ST Says New Homes Depreciated by 2.2% in 2014

6/01/2014 – Cinco Dias

Average new dwelling in Spain cheapened by 2,2% throughout 2014, thereby cutting in its 2013 value loss of 7.8% by five points, appraiser Sociedad de Tasacion reports. In its latest update, the firm remarks that over the last six months the prices dropped by only 0.4%, compared with the 1.8% registered in the first half.

Precisely, average price per square meter in provincial capitals showed 1.994 euros, meaning a cost of 179.400 euros for a 90-sqm home. New housing has suffered a 40.2% value loss since its hights.

In 2014, new property prices fell in all the Spanish regions, above all in La Rioja (down 3.7%), Aragon (3.5%), Asturias (3.1%) and Extremadura (3%). On the other hand, the smallest depression was observed in Navarre (down 1.2%), Castille and Leon (1.7%), the Canaries (1.7%), Galicia (1.8%), the Basque Country and Andalusia (down 2% in both).

When it comes to the most expensive capital city, San Sebastian once more tops the ranking with a price of 3.336 euros per square meter, followed by Barcelona (3.129 euros) and Madrid (2.663 euros).

In turn, the most economic new homes are found in Badajoz, Caceres, Ciudad Real and Murcia as they are asking for less than 1.200 euros for a square meter.

According to Sociedad de Tasacion, home-price slump has cooled down due to easier access to financing and better economic outlook for the industry.

Moreover, there has been a significant rise in bulk asset purchases by foreign investment group. Apparently, among the demand for under-5-year-old properties reverberates interest of private buyers.

What Should We Expect in 2015?

In the ‘2015 forecasts’ section, Sociedad de Tasacion predicts there will be a correction in housing supply started at end-2008 to align with the demand. ‘The weak recovery traces seen a year ago now become clearer and clearer’, the company assures.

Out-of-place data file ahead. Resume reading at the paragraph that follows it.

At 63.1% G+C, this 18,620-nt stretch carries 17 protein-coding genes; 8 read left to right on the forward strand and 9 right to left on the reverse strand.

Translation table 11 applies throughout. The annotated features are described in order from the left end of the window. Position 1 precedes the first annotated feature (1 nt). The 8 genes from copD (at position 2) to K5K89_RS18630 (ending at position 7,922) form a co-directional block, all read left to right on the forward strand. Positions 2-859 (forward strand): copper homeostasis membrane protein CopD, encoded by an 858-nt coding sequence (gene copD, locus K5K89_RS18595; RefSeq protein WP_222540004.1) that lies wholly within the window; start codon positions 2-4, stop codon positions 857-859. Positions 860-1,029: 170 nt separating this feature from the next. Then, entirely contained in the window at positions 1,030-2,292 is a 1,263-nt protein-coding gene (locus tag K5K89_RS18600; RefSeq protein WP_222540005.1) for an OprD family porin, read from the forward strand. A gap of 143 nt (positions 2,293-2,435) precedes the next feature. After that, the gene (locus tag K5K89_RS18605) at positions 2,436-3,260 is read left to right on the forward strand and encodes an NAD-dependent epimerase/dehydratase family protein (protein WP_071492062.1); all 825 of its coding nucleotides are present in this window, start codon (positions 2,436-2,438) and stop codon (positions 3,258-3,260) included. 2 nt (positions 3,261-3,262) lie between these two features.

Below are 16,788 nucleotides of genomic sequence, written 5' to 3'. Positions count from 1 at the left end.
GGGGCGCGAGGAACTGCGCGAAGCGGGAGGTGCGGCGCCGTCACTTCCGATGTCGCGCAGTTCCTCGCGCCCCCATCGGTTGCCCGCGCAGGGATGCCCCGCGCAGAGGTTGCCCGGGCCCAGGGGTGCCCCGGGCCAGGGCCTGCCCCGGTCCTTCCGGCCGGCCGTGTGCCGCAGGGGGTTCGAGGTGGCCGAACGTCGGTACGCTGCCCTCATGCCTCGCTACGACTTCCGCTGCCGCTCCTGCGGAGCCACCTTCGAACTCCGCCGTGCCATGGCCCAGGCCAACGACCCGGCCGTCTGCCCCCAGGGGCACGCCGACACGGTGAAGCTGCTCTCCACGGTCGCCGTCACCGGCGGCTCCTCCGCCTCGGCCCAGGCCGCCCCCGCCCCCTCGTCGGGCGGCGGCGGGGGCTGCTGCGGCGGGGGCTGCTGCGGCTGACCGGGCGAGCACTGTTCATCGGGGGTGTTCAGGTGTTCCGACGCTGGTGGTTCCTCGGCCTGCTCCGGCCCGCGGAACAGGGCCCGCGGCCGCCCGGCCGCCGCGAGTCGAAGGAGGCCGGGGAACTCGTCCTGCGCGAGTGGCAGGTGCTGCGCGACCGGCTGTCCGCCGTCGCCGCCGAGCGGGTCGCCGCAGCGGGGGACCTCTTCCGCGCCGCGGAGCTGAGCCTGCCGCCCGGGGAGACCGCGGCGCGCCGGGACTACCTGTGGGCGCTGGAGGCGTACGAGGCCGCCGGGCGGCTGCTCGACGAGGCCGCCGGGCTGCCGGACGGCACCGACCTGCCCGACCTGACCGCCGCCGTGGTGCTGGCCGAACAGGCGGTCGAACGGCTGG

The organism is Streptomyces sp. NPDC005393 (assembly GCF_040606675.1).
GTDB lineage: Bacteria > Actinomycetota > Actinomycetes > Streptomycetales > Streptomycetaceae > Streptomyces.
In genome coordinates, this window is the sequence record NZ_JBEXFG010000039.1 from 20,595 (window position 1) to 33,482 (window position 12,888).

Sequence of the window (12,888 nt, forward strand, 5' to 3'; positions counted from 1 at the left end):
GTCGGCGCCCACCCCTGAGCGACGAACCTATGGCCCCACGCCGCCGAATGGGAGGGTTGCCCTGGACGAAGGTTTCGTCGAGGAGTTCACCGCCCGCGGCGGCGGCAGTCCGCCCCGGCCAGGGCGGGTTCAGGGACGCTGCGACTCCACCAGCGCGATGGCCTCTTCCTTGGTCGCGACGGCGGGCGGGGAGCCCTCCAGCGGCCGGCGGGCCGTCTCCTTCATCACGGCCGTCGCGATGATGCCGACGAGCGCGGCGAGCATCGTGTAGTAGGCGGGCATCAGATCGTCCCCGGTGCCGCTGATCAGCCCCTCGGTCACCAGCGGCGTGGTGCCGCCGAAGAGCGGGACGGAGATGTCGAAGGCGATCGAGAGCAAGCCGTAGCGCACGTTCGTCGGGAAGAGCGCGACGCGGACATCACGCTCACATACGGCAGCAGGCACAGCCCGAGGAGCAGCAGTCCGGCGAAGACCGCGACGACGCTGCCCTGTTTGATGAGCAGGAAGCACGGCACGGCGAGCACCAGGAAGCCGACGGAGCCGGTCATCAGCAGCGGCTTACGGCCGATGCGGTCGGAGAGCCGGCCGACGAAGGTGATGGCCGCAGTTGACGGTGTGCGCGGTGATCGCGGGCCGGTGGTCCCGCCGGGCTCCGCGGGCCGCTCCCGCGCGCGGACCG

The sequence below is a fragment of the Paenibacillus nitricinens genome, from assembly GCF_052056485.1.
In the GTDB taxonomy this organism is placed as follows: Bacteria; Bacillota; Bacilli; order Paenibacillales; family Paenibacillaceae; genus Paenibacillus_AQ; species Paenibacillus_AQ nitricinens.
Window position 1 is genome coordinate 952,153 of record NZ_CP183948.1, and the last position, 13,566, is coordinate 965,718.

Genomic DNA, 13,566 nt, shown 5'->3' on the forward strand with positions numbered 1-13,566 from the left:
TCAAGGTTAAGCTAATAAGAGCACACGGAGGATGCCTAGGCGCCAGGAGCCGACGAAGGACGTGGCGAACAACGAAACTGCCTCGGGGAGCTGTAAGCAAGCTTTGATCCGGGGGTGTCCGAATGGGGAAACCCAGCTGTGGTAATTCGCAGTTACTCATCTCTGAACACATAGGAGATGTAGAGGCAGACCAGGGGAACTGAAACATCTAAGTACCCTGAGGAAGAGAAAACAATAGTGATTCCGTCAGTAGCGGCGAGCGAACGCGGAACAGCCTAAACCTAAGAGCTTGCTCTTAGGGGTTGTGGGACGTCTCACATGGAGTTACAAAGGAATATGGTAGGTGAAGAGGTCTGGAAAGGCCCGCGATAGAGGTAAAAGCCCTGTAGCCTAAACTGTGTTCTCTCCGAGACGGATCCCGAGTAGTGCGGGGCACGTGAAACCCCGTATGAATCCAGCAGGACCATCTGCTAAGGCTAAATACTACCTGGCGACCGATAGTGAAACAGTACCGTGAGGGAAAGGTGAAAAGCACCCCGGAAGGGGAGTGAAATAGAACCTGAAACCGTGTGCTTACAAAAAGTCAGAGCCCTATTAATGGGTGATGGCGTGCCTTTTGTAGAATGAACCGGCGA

As a result of a decrease in Spanish household wealth which will not be compensated by a 0% inflation, combined with the uncertainty lingering over the labor market, new home sales will be crippled.

On the other hand, Sociedad de Tasacion believes that new housing supply will remain considerable throughout 2015, in spite of slow production pace, whereas the demand will start to rise in line with an increase in number of quality jobs and financing.

“The trend of switching from selling to renting will continue to grow, both in case of lease-to-buy or just lease properties”, portends the appraisal firm.

 

Original story: Cinco Días (after EP)

Translation: AURA REE

Downgrade on Energy Efficiency Rating for 43% of Dwellings in Spain

5/01/2015 – Cinco Dias

A year and a half ago (June 2013), a legal requirement on carrying out an assessment of energy performance of existing buildings came into force. The goal was clear: establishing a reliable parameter for property comparison, essential at the moment of marketing a housing unit in Spain.

Undoubtedly, experts criticized this Energy Performance Certificate (EPC) regulation as according to them the mandatory evaluation would restrict to homes for sale and let and would not apply to all the buildings with no exception.

As the domestic energy assessors said, the nuance, together with short validity time and little public disclosure about the law made ‘citizens assimilate the implications of energy efficiency grades (ranging from A to G) and therefore its impact on property values is not perceivable yet’, explains Marta Garcia Hernandez, chief of Tinsa Certify.

The assessor, leading in the sector, has produced around 36.500 energy certificates during the year and a half, of which 35.000 corresponded to dwellings. The result is heartbreaking.

As much as 43.07% was classified as G, the worst grade of all, and 36.9% was given an E, third-to-worst. Only the three least efficient grades (i. e. E, F and G) represent 95% of the stock. Approaching the data from the other side, mere 1.29% of the evaluations were closed with one of the best grades (A, B or C).

Another discouraging fact is that the number of issued document makes a tiny part of the total. It is estimated that they represent an energy performance of 6% of the buildings and 2.5% of all dwellings. The subterfuge about the assessment prices should also fall under the adjustment hammer of the sector if citizens are expected to respect the requirement.